“I believe that people can help the Hazaras by listening to them, giving them a platform and spreading as much awareness for it as possible,” Safari said.

“They [the United States of America officials] could sponsor Hazara families to come to the US. They could donate to the Hazara Foundation that builds schools and helps families of the victims in the attack.”

A city with a sizable and ever increasing Afghani population, there are various resources that work to support Afghani newcomers. Hussaini is an intern with the Afghan support program at the International Institute of St. Louis. Her work is dedicated to getting support back home in the form of educational opportunity funds, finding safe locations for refugees and immigrants and connecting people to the Afghan cause.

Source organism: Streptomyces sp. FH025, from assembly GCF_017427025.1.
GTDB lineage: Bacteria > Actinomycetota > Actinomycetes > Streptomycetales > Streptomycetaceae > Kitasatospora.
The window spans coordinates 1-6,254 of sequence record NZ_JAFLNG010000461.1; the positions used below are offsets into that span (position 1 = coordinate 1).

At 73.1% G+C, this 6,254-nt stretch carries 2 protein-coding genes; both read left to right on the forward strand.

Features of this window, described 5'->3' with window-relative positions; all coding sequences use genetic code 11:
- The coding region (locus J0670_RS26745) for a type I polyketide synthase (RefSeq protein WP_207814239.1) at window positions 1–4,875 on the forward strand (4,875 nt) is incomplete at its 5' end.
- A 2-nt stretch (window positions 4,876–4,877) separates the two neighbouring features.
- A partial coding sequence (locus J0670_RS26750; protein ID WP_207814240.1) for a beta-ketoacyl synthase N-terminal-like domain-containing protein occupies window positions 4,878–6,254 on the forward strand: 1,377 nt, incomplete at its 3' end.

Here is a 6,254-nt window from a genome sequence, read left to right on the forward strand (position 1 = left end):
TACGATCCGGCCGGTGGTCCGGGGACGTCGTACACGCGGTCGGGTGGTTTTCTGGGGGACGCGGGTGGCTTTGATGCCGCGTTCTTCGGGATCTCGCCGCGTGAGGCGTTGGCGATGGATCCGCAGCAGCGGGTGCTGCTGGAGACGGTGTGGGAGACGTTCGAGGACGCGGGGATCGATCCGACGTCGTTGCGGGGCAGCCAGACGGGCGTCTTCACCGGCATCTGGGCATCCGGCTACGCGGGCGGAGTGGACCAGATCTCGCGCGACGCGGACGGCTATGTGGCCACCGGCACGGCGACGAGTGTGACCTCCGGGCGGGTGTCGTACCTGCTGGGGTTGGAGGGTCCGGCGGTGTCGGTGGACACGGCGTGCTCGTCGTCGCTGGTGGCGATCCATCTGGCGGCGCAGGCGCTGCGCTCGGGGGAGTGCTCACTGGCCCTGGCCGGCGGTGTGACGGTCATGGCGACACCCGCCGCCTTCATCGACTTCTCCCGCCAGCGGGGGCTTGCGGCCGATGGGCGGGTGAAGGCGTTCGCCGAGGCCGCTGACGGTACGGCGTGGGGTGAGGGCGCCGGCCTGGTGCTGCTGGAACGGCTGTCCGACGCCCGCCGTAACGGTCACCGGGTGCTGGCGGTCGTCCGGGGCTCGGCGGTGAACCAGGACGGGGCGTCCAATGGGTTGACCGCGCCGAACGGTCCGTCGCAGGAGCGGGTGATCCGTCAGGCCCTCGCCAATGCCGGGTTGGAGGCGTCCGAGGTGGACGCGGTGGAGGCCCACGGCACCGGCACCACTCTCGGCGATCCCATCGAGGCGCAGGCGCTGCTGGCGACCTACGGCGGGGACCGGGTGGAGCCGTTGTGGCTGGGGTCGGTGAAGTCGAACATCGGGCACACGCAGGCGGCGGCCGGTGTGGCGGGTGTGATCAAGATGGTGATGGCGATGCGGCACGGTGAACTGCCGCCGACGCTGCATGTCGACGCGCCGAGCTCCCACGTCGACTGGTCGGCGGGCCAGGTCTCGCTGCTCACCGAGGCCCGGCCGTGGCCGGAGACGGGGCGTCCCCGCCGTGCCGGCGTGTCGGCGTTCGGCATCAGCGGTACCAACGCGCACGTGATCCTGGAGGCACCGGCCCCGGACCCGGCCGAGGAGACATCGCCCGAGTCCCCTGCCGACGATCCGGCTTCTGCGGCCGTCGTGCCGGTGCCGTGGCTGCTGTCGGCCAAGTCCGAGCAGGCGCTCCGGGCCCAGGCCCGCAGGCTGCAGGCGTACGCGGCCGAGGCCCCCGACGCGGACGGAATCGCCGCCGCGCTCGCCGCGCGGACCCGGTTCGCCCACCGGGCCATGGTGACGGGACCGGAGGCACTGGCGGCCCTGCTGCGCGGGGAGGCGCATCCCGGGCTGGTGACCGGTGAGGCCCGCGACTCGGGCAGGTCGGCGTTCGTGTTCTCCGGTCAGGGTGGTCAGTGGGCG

“Within the Afghan support program at the international institute, we have the Afghan Chamber of Commerce, the Afghan community center, and many other programs to help Afghan immigrants here at St. Louis,” she said.

She also gave recommendations on the small things the SLU community can do to spread the word about the Afghani situation.

“They [the SLU community] can support by raising awareness through social media, doing class projects, conducting research related to the topic, educating the students and implementing it in their education. Community service and volunteering for the organization that supports immigrants here can be another way. I also want them to support Afghan students at SLU to help create an Afghan students association,” Hussaini said.

She is working with other students to launch an Afghan students association in fall 2023 at SLU. This will be a big move, she said, towards raising awareness on the campus grounds and getting public support to help Afghani immigrants and those who dream of a life outside of shackles.

Hussaini’s presentation ended with a poignant question for the audience. “What makes you see the injustice that is happening to Afghan women and ignore it? What makes you see a post about Afghanistan on social media and just scroll through it without taking any action toward spreading awareness about it?” Hussaini said.